January 10, 2006

New Word - Dubiety!

Discovered in dictionary.com:

dubiety \doo-BY-uh-tee; dyoo-\, noun:
1. The condition or quality of being doubtful or skeptical.
2. A matter of doubt

Kennedy and O'Connor may think that Title 3 has been violated, but O'Connor and the chief justice are not convinced that the Supreme Court was meant to litigate challenges under that federal statute, and their dubiety here is shared by Justices Scalia and Souter.
--Hadley Arkes, "A Morning at the Court," National Review, December 2, 2000

Despite a lack of forensic evidence, dubiety among the police themselves and inaccuracies in Raymond's confession, he was finally found guilty.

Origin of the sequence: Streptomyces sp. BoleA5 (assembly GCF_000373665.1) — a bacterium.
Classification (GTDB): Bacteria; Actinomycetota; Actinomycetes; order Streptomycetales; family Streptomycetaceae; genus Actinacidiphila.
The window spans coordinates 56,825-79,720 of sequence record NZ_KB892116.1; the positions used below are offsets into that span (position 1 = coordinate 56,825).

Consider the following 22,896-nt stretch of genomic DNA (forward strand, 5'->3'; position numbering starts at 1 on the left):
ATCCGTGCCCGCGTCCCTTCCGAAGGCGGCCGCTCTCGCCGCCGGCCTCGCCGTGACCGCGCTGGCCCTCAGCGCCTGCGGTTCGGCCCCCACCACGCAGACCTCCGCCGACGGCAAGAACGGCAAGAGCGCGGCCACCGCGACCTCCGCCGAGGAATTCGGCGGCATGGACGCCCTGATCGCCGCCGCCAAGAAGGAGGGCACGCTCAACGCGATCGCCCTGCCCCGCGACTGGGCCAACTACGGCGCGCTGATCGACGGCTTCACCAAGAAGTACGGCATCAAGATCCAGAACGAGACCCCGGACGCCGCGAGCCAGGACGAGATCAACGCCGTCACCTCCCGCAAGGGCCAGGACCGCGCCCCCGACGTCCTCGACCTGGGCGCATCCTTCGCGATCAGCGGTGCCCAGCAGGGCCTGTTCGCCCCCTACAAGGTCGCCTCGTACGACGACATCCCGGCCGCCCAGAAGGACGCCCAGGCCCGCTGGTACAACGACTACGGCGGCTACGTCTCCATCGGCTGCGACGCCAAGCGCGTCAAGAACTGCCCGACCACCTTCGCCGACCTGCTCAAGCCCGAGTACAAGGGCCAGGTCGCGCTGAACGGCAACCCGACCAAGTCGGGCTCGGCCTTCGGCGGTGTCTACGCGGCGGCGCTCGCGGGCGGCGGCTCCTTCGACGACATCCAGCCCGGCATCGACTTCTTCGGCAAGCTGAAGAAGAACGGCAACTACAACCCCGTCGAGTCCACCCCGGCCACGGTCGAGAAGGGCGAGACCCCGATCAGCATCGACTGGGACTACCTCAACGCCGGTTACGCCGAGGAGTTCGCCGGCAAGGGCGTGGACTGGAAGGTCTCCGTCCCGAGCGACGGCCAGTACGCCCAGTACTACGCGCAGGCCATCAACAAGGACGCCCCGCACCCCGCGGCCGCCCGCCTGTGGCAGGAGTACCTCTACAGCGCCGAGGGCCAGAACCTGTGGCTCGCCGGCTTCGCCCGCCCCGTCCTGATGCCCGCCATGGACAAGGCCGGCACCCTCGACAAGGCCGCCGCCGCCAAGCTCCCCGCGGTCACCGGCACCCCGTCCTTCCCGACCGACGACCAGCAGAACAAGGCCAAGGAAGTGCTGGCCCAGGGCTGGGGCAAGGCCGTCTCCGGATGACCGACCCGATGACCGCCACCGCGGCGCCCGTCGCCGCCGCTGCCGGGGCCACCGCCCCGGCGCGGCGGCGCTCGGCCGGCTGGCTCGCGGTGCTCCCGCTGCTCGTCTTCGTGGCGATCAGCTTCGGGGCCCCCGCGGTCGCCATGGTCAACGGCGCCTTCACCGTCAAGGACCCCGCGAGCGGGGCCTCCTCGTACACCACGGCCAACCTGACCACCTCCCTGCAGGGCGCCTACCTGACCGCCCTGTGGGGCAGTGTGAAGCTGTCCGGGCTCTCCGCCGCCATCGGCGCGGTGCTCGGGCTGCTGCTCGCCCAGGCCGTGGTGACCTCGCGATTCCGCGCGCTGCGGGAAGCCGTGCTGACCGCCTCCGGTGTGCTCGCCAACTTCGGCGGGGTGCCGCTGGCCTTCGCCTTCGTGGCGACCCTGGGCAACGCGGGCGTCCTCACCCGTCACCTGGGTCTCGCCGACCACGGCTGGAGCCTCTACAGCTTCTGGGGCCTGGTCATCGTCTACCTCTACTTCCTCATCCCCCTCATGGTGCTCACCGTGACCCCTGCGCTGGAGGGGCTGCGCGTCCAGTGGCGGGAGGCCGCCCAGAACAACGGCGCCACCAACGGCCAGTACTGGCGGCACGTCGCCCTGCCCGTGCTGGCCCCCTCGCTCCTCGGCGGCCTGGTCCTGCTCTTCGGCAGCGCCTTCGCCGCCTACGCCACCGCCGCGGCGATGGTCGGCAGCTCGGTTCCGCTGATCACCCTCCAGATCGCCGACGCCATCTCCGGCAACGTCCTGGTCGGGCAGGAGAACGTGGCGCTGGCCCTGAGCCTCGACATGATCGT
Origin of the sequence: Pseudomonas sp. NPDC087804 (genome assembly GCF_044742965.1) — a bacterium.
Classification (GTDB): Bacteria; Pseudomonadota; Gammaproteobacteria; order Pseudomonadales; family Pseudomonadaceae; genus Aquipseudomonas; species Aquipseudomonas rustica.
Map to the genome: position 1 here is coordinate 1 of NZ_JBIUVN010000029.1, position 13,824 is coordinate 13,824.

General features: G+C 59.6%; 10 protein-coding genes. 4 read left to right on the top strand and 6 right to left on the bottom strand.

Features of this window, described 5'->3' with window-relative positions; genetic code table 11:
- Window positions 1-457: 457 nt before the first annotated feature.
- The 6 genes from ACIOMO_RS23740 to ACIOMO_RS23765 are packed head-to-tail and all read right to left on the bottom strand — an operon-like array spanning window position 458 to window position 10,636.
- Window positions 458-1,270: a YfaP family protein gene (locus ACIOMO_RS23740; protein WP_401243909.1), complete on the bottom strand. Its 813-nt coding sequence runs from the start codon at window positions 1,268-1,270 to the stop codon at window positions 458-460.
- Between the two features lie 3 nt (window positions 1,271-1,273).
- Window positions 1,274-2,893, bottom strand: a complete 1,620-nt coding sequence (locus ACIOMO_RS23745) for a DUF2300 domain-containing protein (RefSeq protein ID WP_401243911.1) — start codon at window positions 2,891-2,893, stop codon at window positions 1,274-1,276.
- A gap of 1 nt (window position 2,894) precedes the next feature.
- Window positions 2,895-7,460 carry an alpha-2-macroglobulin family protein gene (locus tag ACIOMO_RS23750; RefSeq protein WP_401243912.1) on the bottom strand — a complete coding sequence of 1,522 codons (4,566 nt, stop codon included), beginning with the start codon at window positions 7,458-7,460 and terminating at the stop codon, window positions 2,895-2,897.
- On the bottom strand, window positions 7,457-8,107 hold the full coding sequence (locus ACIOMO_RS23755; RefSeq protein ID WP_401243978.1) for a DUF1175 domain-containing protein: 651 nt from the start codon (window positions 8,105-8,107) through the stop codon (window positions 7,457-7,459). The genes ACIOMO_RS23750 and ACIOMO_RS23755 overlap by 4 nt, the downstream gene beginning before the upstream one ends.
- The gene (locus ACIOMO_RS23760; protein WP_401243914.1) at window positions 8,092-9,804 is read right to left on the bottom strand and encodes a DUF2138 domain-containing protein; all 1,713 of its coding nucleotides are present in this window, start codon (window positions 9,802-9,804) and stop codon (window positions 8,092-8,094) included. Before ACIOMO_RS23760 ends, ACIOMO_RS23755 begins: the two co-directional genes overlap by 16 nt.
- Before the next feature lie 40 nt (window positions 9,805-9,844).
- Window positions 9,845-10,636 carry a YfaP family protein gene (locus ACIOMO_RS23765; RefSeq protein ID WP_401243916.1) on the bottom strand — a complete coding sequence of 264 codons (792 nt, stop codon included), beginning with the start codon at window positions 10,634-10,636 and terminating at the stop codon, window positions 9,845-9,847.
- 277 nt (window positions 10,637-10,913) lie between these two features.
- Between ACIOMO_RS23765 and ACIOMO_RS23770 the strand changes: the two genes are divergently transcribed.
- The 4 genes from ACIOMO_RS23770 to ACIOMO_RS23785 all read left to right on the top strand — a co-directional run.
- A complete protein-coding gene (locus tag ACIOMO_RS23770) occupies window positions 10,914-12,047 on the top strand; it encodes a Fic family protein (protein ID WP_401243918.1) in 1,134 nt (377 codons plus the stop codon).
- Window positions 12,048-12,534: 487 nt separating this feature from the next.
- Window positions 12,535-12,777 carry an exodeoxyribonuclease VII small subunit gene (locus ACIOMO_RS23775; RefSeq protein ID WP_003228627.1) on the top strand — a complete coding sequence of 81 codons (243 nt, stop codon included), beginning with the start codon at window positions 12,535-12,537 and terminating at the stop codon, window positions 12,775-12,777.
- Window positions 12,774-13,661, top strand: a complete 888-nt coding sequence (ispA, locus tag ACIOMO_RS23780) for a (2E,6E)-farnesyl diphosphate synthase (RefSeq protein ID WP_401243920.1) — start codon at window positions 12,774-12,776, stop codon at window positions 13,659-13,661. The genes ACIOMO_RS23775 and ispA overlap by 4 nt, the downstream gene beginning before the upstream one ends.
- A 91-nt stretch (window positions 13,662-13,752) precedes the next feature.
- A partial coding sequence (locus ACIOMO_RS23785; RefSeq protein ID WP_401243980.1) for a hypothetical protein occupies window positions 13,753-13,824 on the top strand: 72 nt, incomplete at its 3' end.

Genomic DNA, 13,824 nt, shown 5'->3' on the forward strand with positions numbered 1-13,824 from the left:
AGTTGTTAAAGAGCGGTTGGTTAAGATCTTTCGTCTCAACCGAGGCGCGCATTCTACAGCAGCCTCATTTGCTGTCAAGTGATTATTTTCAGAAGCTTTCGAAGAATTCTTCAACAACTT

--Maggie Barry, "I've been a screen for the person who killed Pamela," The Mirror, August 10, 2002

Here, the historical evidence would seem to be tricky but free from all dubieties.
--Paul Taylor, "A mechanical science lesson," Independent, November 21, 2001

I want every inconsistency, every dubiety, every ambiguity left in.
--David Maclean, quoted in David Hencke, "Tories plot hunt bill dirty tricks," The Guardian, January 17, 2001

Dubiety is from Late Latin dubietas, from Latin dubius, "doubtful, uncertain."